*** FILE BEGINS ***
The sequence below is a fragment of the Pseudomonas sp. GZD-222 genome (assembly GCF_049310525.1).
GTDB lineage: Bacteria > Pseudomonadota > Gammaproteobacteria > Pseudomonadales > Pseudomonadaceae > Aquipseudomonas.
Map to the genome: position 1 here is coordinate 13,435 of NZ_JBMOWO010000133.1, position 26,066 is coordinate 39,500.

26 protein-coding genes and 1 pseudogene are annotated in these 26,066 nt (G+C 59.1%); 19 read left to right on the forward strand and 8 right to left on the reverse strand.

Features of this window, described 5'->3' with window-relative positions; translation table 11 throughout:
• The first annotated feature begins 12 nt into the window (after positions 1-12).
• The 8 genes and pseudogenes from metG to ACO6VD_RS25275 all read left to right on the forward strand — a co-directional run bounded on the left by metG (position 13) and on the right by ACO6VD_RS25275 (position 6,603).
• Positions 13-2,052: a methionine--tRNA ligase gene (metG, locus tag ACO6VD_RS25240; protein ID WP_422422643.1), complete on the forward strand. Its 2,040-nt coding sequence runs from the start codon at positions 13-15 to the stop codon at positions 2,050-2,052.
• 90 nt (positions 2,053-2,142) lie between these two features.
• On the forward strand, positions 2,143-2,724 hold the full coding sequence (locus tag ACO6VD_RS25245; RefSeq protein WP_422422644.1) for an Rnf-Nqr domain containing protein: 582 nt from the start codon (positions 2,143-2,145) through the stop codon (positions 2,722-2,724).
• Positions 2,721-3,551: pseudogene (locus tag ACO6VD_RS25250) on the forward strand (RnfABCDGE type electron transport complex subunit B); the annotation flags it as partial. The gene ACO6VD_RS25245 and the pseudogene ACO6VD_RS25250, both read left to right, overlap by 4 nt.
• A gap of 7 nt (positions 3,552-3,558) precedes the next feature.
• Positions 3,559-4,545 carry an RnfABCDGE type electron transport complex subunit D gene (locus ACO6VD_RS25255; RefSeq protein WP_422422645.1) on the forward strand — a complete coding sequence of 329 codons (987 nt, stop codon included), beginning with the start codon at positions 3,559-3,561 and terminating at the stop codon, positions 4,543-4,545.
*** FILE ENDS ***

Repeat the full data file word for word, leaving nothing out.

The sequence below is a fragment of the Pseudomonas sp. GZD-222 genome (assembly GCF_049310525.1).
GTDB lineage: Bacteria > Pseudomonadota > Gammaproteobacteria > Pseudomonadales > Pseudomonadaceae > Aquipseudomonas.
Map to the genome: position 1 here is coordinate 13,435 of NZ_JBMOWO010000133.1, position 26,066 is coordinate 39,500.

26 protein-coding genes and 1 pseudogene are annotated in these 26,066 nt (G+C 59.1%); 19 read left to right on the forward strand and 8 right to left on the reverse strand.

Features of this window, described 5'->3' with window-relative positions; translation table 11 throughout:
• The first annotated feature begins 12 nt into the window (after positions 1-12).
• The 8 genes and pseudogenes from metG to ACO6VD_RS25275 all read left to right on the forward strand — a co-directional run bounded on the left by metG (position 13) and on the right by ACO6VD_RS25275 (position 6,603).
• Positions 13-2,052: a methionine--tRNA ligase gene (metG, locus tag ACO6VD_RS25240; protein ID WP_422422643.1), complete on the forward strand. Its 2,040-nt coding sequence runs from the start codon at positions 13-15 to the stop codon at positions 2,050-2,052.
• 90 nt (positions 2,053-2,142) lie between these two features.
• On the forward strand, positions 2,143-2,724 hold the full coding sequence (locus tag ACO6VD_RS25245; RefSeq protein WP_422422644.1) for an Rnf-Nqr domain containing protein: 582 nt from the start codon (positions 2,143-2,145) through the stop codon (positions 2,722-2,724).
• Positions 2,721-3,551: pseudogene (locus tag ACO6VD_RS25250) on the forward strand (RnfABCDGE type electron transport complex subunit B); the annotation flags it as partial. The gene ACO6VD_RS25245 and the pseudogene ACO6VD_RS25250, both read left to right, overlap by 4 nt.
• A gap of 7 nt (positions 3,552-3,558) precedes the next feature.
• Positions 3,559-4,545 carry an RnfABCDGE type electron transport complex subunit D gene (locus ACO6VD_RS25255; RefSeq protein WP_422422645.1) on the forward strand — a complete coding sequence of 329 codons (987 nt, stop codon included), beginning with the start codon at positions 3,559-3,561 and terminating at the stop codon, positions 4,543-4,545.